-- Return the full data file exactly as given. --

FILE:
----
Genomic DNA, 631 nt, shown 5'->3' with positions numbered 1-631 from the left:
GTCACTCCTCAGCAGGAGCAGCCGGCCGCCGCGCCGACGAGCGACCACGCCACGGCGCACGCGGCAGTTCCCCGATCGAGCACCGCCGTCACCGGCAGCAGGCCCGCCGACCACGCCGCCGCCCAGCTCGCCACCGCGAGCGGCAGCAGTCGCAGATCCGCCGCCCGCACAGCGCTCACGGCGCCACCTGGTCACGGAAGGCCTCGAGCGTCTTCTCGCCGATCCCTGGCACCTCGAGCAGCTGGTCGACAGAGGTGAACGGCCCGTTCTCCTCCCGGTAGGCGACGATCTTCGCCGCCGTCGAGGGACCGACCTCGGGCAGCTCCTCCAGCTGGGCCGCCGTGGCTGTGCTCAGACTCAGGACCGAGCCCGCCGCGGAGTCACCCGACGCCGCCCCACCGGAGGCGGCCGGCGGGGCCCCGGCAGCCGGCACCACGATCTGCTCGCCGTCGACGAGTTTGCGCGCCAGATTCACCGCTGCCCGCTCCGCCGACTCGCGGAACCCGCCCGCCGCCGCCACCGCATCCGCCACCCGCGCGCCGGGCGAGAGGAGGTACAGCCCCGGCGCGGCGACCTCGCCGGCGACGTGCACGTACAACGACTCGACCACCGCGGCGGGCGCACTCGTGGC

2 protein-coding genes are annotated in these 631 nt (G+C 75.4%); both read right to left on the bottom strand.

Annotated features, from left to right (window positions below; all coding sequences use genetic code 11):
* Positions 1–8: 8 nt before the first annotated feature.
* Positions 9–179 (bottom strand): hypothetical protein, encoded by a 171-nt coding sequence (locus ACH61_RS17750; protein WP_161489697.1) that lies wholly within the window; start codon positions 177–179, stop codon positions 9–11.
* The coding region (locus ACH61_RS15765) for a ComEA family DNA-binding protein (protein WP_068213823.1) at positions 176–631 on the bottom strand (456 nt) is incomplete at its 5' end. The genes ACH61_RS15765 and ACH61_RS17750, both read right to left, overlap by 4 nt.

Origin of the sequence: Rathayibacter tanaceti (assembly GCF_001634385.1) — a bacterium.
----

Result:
Genomic DNA, 631 nt, shown 5'->3' with positions numbered 1-631 from the left:
GTCACTCCTCAGCAGGAGCAGCCGGCCGCCGCGCCGACGAGCGACCACGCCACGGCGCACGCGGCAGTTCCCCGATCGAGCACCGCCGTCACCGGCAGCAGGCCCGCCGACCACGCCGCCGCCCAGCTCGCCACCGCGAGCGGCAGCAGTCGCAGATCCGCCGCCCGCACAGCGCTCACGGCGCCACCTGGTCACGGAAGGCCTCGAGCGTCTTCTCGCCGATCCCTGGCACCTCGAGCAGCTGGTCGACAGAGGTGAACGGCCCGTTCTCCTCCCGGTAGGCGACGATCTTCGCCGCCGTCGAGGGACCGACCTCGGGCAGCTCCTCCAGCTGGGCCGCCGTGGCTGTGCTCAGACTCAGGACCGAGCCCGCCGCGGAGTCACCCGACGCCGCCCCACCGGAGGCGGCCGGCGGGGCCCCGGCAGCCGGCACCACGATCTGCTCGCCGTCGACGAGTTTGCGCGCCAGATTCACCGCTGCCCGCTCCGCCGACTCGCGGAACCCGCCCGCCGCCGCCACCGCATCCGCCACCCGCGCGCCGGGCGAGAGGAGGTACAGCCCCGGCGCGGCGACCTCGCCGGCGACGTGCACGTACAACGACTCGACCACCGCGGCGGGCGCACTCGTGGC

2 protein-coding genes are annotated in these 631 nt (G+C 75.4%); both read right to left on the bottom strand.

Annotated features, from left to right (window positions below; all coding sequences use genetic code 11):
* Positions 1–8: 8 nt before the first annotated feature.
* Positions 9–179 (bottom strand): hypothetical protein, encoded by a 171-nt coding sequence (locus ACH61_RS17750; protein WP_161489697.1) that lies wholly within the window; start codon positions 177–179, stop codon positions 9–11.
* The coding region (locus ACH61_RS15765) for a ComEA family DNA-binding protein (protein WP_068213823.1) at positions 176–631 on the bottom strand (456 nt) is incomplete at its 5' end. The genes ACH61_RS15765 and ACH61_RS17750, both read right to left, overlap by 4 nt.

Origin of the sequence: Rathayibacter tanaceti (assembly GCF_001634385.1) — a bacterium.